●Article
Communitas … After Black Mountain College

In the wake of Black Mountain College’s dissolution in 1954, two former students Paul and Vera Williams, left North Carolina and founded Gate Hill Artists’ Cooperative about an hour’s drive outside of New York City. “The Land,” as the Coop was often called by the artists, composers, filmmakers, choreographers, poets, and potters who built their homes and studios in this rural setting, evinced many of the pedagogical lessons of the Bauhaus translated through the American educational experiment in combining art and life that was Black Mountain College. → more

●Audio
Bauhaus — Bela Lugosi’s Dead

The influential post-punk band, Bauhaus, helped invent the musical genre and sartorial style of goth-rock. Formed in 1979, their nineminute-long debut single Bela Lugosi’s Dead includes a refrain that has also inspired the title for the exhibition chapter Still Undead. → more

●Research Archive
Zwischen Formreihen und Phasenfilmen. Die Filmexperimente von Kurt Kranz
Christian Hiller

in: Maske & Kothurn. bauhaus & film (Thomas Tode), Band 57, Heft 1-2, 2013, S. 141–156.

DE Size: 1 MB
Capturing Modernity, Jazz, Film, and Moholy- Nagy’s Light Prop for an Electric Stage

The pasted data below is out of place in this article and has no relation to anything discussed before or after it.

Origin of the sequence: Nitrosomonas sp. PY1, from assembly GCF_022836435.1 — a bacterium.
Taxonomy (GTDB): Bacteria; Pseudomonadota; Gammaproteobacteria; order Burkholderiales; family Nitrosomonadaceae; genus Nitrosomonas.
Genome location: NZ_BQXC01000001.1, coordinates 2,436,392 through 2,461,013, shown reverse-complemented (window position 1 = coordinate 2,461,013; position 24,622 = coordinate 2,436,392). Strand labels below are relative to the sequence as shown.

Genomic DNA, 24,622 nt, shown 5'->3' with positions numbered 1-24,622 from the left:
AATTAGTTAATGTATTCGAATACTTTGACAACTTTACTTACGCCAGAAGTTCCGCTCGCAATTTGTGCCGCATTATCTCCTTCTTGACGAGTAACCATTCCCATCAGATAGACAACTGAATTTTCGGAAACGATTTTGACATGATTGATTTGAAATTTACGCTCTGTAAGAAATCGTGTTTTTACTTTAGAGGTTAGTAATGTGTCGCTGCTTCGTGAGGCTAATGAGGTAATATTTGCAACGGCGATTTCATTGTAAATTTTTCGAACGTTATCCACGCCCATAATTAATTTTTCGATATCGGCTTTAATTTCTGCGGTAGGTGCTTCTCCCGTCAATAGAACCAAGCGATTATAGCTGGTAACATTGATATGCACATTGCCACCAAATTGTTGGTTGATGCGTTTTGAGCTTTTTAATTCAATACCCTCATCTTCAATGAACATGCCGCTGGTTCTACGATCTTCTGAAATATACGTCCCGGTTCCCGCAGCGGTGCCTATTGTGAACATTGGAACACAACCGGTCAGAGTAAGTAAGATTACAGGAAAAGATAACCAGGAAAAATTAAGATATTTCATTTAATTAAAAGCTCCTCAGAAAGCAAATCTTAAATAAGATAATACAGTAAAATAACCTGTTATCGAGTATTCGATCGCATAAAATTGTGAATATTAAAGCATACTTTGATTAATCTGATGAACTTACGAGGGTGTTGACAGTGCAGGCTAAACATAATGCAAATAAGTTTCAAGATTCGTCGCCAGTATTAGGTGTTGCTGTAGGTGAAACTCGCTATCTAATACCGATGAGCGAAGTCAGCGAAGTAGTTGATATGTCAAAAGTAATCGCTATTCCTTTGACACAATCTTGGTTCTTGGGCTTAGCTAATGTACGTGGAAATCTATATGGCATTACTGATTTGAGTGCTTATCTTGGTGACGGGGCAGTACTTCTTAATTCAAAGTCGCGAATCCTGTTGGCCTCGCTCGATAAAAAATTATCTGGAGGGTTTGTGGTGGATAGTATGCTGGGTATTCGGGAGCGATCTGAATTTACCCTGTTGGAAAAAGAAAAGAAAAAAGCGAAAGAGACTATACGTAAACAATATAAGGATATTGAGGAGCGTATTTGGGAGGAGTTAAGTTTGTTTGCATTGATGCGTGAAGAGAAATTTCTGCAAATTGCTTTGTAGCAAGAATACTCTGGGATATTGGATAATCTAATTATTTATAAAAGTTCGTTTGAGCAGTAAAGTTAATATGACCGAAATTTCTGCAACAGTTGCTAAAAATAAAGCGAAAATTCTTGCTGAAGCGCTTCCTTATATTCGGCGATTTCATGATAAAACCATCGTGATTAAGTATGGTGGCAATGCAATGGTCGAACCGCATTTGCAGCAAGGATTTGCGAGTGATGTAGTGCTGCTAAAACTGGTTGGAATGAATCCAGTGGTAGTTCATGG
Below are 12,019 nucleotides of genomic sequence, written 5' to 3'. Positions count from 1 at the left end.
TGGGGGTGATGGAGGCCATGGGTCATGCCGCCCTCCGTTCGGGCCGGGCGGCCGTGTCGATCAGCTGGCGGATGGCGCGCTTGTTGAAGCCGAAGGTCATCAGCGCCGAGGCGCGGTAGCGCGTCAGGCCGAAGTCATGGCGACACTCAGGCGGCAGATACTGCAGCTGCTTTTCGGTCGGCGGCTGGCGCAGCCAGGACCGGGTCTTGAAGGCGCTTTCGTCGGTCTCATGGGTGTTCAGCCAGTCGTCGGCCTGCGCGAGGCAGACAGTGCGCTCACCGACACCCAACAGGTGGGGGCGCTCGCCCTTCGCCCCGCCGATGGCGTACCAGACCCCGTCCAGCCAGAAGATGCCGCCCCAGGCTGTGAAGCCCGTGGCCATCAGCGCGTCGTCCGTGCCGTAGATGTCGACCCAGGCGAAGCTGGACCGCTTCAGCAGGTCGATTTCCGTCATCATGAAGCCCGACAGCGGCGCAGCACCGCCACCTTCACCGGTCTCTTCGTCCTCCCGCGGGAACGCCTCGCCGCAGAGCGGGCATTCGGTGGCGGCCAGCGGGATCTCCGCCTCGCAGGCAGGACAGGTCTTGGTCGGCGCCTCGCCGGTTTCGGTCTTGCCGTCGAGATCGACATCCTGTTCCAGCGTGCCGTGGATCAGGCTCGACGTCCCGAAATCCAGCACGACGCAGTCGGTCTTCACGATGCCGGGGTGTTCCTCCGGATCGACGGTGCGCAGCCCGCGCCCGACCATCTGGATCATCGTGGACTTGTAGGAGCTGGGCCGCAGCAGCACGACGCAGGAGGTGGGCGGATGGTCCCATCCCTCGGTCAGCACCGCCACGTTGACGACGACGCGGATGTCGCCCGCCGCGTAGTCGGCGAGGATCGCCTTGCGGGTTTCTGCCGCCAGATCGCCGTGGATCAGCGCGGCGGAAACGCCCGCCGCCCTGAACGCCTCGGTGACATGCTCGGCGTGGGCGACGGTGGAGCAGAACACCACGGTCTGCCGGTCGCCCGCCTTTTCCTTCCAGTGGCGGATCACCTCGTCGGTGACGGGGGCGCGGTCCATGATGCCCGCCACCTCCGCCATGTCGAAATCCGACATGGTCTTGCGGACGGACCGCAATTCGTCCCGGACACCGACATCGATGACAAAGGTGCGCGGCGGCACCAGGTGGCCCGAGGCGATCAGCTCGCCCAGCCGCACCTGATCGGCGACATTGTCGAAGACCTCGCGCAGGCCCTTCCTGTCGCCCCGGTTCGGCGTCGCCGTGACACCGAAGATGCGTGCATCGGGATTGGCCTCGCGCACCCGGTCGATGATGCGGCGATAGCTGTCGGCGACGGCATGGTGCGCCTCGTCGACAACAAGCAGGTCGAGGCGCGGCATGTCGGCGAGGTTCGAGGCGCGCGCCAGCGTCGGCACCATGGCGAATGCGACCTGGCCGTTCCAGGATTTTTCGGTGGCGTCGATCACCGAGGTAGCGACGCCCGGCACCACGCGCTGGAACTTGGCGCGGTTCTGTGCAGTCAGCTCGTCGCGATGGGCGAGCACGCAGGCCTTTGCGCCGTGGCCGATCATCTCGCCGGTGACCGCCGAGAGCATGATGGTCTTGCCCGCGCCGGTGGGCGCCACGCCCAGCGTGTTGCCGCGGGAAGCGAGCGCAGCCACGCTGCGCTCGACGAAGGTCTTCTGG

Edit Tóth

from: Modernism/modernity, Vol. 22, No. 1, January 2015, pp. 23–55.

EN Size: 2 MB
Source:See a more detailed discussion of the Light Prop and other Bauhaus works' relationship to phenomenology in: Edit Tóth: Design and Visual Culture from the Bauhaus to Contemporary Art: Optical Deconstructions, Routledge, London 2018.
A “Schooling of the Senses”: Post-Dada Visual Experiments in the Bauhaus Photomontages of László Moholy-Nagy and Marianne Brandt
Elizabeth "Libby" Otto

from: New German Critique, Vol. 36, No. 2, Summer 2009, pp. 89-131.

EN Size: 836 KB
Stroboscopic: Andy Warhol and the Exploding Plastic Inevitable
Homay King

from: Criticism, Vol. 56, No. 3, Fall 2014, pp. 457–479.

EN Size: 1 MB
Bauhaus
Kasper de Graaf, Malcolm Garrett

from: New Sounds New Styles, Oct. 1981.

EN Size: 2 MB
Case Studies of Modernist Refugees and Émigrés to Australia, 1930–1950. Light, Colour and Educational Studies under the Shadow of Fascism and War
Andrew McNamara, Ann Stephen, Isabel Wünsche

from: Cristina Pratas Cruzeiro, (Ed.) Migrations. Migration Processes and Artistic Practices in a Time of War: From the 20th Century to the Present. Belas-artes, Lisbon, pp. 271–289.

EN Size: 1 MB
●All Articles
Filter by Language:
  • EN
  • DE